What Makes Guatemalans Hot?

Guatemalan Red Hot Chili Pepper: Chiltepe

There you go again thinking I am going to give you the recipe for Guatemalanness… wrong.

But, I can do share what with you what makes Guatemalans hot. It’s this little spermatozoid-shaped-like chili pepper known in Guatemala as chiltepe. In the entry for June 7th, 2006 you can see a chiltepe stand in Antigua’s market (some of you might remember it). In the first Shrimp Ceviche photo that I published, you can see the chiltepe pepper in action.

The photo above was taken in our garden/orchard and since it’s a horizontal shot, I say to myself why not it share it as a wallpaper. So, for those brave enough to have a red hot chili pepper chiltepe wallpaper on your computer, click here to download it at 1200×900 pixels.

Disclaimer: I will not be held responsible if the chiltepe wallpaper makes you hot. 😉

Where did all the commenters go? Come on people, this is a fun place if you add your opinions and comments. All comments are welcome and expected!

© 2008 – 2013, Rudy Giron. All rights reserved.

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  • Oh man I miss these. 🙂 nom nom nom!

  • erica

    Love the shot Rudy, I’ll definately put this on my computer!

  • What a cute little chile! Pues, you may not have provided the recipe for guatemalidad, but we could begin to create one from many of your posts!

  • Ale

    I don’t know what makes us Guatemalans hot… I mean, I just can’t help it. 😛

    The supermarkets here have just started to sell chiltepes up here and even though I’ve never had one, my brothers were said they were good.

  • you’re so right it’s a perfect picture for wallpaper and i like ‘chiltepe’ that much that i have them usually with every meal.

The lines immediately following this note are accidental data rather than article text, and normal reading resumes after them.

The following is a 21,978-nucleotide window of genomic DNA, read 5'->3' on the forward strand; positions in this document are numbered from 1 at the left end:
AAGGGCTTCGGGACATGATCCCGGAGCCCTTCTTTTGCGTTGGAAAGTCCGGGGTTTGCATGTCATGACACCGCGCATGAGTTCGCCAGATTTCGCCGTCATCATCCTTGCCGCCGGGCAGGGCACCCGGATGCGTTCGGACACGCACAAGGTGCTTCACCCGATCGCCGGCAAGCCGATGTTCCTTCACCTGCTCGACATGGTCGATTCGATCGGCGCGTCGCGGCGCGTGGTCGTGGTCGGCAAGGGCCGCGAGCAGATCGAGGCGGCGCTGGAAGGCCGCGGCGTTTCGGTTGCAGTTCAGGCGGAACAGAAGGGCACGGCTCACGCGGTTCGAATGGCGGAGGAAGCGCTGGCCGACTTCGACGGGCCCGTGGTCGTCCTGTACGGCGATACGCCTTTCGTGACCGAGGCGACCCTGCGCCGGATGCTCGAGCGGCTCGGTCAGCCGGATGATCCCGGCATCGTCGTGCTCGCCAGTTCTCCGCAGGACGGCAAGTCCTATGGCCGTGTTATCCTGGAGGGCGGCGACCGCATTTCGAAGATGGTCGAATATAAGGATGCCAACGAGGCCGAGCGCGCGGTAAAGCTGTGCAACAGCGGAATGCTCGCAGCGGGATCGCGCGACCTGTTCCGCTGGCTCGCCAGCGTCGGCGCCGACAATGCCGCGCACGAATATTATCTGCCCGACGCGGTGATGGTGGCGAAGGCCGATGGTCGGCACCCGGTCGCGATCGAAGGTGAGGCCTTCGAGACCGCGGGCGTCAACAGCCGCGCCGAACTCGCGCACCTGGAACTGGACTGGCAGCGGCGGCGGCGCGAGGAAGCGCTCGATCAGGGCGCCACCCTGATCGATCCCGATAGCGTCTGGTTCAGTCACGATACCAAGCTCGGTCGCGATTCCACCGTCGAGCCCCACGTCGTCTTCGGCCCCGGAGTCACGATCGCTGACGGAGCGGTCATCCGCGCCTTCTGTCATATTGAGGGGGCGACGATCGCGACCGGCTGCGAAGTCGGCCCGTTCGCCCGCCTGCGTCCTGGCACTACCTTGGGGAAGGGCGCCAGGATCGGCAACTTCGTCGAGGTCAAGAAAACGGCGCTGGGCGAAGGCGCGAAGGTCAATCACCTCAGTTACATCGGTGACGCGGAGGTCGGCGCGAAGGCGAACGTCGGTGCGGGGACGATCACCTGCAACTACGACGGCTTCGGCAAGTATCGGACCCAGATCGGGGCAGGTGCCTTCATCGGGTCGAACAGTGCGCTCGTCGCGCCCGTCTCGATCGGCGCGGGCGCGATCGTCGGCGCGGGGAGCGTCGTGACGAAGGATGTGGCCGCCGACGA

great post Rudy!

  • Kelli

    I love the peppers! Love the photo. Love your site. 🙂 I may not always comment, but I do always click!

  • emromesco

    I learned in the past few days that these hot peppers when prepared as a hot sauce receive the name of “mouse droppings” in some Mayan language. Also, that “ik” means “picante” in K’iche’, I knew that it was also in K’ekchi’. (I hope I am writting the names of these Mayan languages in the appropriate modern way).

  • Ale

    Emromesco– there’s a hot sauce my brother brought me from Guate.. it’s called Maya-Ik. 🙂 Nice to know the etymology.

  • Pingback: Guatemalan Cuisine: The Kak’ik | La Antigua Guatemala Daily Photo()

  • Pingback: Guatemalan Cuisine: The Kak’ik | La Antigua Guatemala Daily Photo()

  • We have a similar things! We love hot and spicy foods too. In Indonesia, we even have a small island called “Lombok“, which means “chilli” in Indonesian language.

  • Love the photo and the posts, we will begin looking for those here in the states,but I wonder what name they will put on it.Nothing here in the US has Guatemalan names only Mexican names,which can become tough when you have a recipe in mind!!

  • Edgar

    I love your chiltepe shot! My cousins, my brother and I used to do contests when we were kids to see who was the bravest and chew the red ones… we had to show that we chewed them and not just swallowed them!~

  • Gloria

    Had these peppers (grouned into a thim paste, with vinager) while in Guatamala and loved them. Am having trouble finding to seeds to grow next summer. Does anyone know where they can be purchased?

  • Pingback: Guatemalan Escabeche | La Antigua Guatemala Daily Photo()

  • haha like we, Guatemalans say in spanish: “me fui con la finta” with this post`s title.

    BTW, I love chiltepe`s sauce. Take it easy buddie!

  • Fiorela

    me Gusta su trabajo, les cuento soy estudiante de Diseño Artesanal, ojala nos comuniquemos.

    THank

  • Pingback: Enchiltepado Breakfast | AntiguaDailyPhoto.Com()

  • Huh! I remember eating chiltepes with caldo de frijoles, my Mom used to  smash a whole bunch of chiltepes with lemon juice, salt and then added a little bit of hot water and chopped onion, and it was the best!

    • Thanks Angie for sharing your chiltepe recipe with us.